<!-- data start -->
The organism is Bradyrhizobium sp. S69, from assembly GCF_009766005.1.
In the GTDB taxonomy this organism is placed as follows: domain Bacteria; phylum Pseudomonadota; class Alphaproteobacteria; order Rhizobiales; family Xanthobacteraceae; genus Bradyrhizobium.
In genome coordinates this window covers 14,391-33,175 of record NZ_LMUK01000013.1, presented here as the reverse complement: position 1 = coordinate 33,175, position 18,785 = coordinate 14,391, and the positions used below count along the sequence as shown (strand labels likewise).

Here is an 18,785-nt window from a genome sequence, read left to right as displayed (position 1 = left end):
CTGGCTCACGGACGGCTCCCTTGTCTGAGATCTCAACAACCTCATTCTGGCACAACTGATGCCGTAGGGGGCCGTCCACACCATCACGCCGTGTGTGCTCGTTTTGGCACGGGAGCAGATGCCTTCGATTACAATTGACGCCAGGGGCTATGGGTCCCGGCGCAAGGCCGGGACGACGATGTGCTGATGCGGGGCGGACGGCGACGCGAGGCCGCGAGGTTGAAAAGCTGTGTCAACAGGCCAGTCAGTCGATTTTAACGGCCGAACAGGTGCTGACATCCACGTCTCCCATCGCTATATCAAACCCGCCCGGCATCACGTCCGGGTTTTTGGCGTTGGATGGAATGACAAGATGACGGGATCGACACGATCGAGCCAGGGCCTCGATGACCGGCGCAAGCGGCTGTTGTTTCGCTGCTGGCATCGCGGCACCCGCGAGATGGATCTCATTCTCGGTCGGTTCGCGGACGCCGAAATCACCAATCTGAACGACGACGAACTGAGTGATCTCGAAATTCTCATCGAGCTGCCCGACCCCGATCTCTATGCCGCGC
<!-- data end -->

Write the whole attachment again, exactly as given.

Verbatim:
The organism is Bradyrhizobium sp. S69, from assembly GCF_009766005.1.
In the GTDB taxonomy this organism is placed as follows: domain Bacteria; phylum Pseudomonadota; class Alphaproteobacteria; order Rhizobiales; family Xanthobacteraceae; genus Bradyrhizobium.
In genome coordinates this window covers 14,391-33,175 of record NZ_LMUK01000013.1, presented here as the reverse complement: position 1 = coordinate 33,175, position 18,785 = coordinate 14,391, and the positions used below count along the sequence as shown (strand labels likewise).

Here is an 18,785-nt window from a genome sequence, read left to right as displayed (position 1 = left end):
CTGGCTCACGGACGGCTCCCTTGTCTGAGATCTCAACAACCTCATTCTGGCACAACTGATGCCGTAGGGGGCCGTCCACACCATCACGCCGTGTGTGCTCGTTTTGGCACGGGAGCAGATGCCTTCGATTACAATTGACGCCAGGGGCTATGGGTCCCGGCGCAAGGCCGGGACGACGATGTGCTGATGCGGGGCGGACGGCGACGCGAGGCCGCGAGGTTGAAAAGCTGTGTCAACAGGCCAGTCAGTCGATTTTAACGGCCGAACAGGTGCTGACATCCACGTCTCCCATCGCTATATCAAACCCGCCCGGCATCACGTCCGGGTTTTTGGCGTTGGATGGAATGACAAGATGACGGGATCGACACGATCGAGCCAGGGCCTCGATGACCGGCGCAAGCGGCTGTTGTTTCGCTGCTGGCATCGCGGCACCCGCGAGATGGATCTCATTCTCGGTCGGTTCGCGGACGCCGAAATCACCAATCTGAACGACGACGAACTGAGTGATCTCGAAATTCTCATCGAGCTGCCCGACCCCGATCTCTATGCCGCGC